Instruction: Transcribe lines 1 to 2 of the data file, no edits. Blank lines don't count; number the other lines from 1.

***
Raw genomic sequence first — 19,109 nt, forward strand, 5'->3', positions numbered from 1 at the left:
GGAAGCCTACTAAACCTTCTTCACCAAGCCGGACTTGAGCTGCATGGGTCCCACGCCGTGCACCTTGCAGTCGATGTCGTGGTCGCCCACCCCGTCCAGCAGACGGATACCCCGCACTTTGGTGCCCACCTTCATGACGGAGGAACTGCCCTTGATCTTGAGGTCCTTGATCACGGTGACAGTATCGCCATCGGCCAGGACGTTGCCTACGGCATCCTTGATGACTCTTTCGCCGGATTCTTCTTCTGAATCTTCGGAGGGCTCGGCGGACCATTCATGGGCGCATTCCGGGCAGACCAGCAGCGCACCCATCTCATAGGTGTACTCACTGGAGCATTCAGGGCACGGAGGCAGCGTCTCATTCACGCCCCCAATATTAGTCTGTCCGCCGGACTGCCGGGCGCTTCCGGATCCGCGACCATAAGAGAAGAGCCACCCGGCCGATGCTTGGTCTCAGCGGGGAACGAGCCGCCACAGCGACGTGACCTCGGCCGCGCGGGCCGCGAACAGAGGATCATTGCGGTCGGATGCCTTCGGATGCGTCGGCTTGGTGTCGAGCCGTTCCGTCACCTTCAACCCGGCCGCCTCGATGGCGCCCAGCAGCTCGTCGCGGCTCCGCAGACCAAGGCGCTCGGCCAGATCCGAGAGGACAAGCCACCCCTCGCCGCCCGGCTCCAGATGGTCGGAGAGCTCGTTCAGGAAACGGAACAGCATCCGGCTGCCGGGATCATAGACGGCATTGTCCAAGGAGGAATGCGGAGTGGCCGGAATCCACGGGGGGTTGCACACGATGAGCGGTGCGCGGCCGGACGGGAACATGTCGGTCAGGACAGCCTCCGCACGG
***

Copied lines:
Raw genomic sequence first — 19,109 nt, forward strand, 5'->3', positions numbered from 1 at the left:
GGAAGCCTACTAAACCTTCTTCACCAAGCCGGACTTGAGCTGCATGGGTCCCACGCCGTGCACCTTGCAGTCGATGTCGTGGTCGCCCACCCCGTCCAGCAGACGGATACCCCGCACTTTGGTGCCCACCTTCATGACGGAGGAACTGCCCTTGATCTTGAGGTCCTTGATCACGGTGACAGTATCGCCATCGGCCAGGACGTTGCCTACGGCATCCTTGATGACTCTTTCGCCGGATTCTTCTTCTGAATCTTCGGAGGGCTCGGCGGACCATTCATGGGCGCATTCCGGGCAGACCAGCAGCGCACCCATCTCATAGGTGTACTCACTGGAGCATTCAGGGCACGGAGGCAGCGTCTCATTCACGCCCCCAATATTAGTCTGTCCGCCGGACTGCCGGGCGCTTCCGGATCCGCGACCATAAGAGAAGAGCCACCCGGCCGATGCTTGGTCTCAGCGGGGAACGAGCCGCCACAGCGACGTGACCTCGGCCGCGCGGGCCGCGAACAGAGGATCATTGCGGTCGGATGCCTTCGGATGCGTCGGCTTGGTGTCGAGCCGTTCCGTCACCTTCAACCCGGCCGCCTCGATGGCGCCCAGCAGCTCGTCGCGGCTCCGCAGACCAAGGCGCTCGGCCAGATCCGAGAGGACAAGCCACCCCTCGCCGCCCGGCTCCAGATGGTCGGAGAGCTCGTTCAGGAAACGGAACAGCATCCGGCTGCCGGGATCATAGACGGCATTGTCCAAGGAGGAATGCGGAGTGGCCGGAATCCACGGGGGGTTGCACACGATGAGCGGTGCGCGGCCGGACGGGAACATGTCGGTCAGGACAGCCTCCGCACGG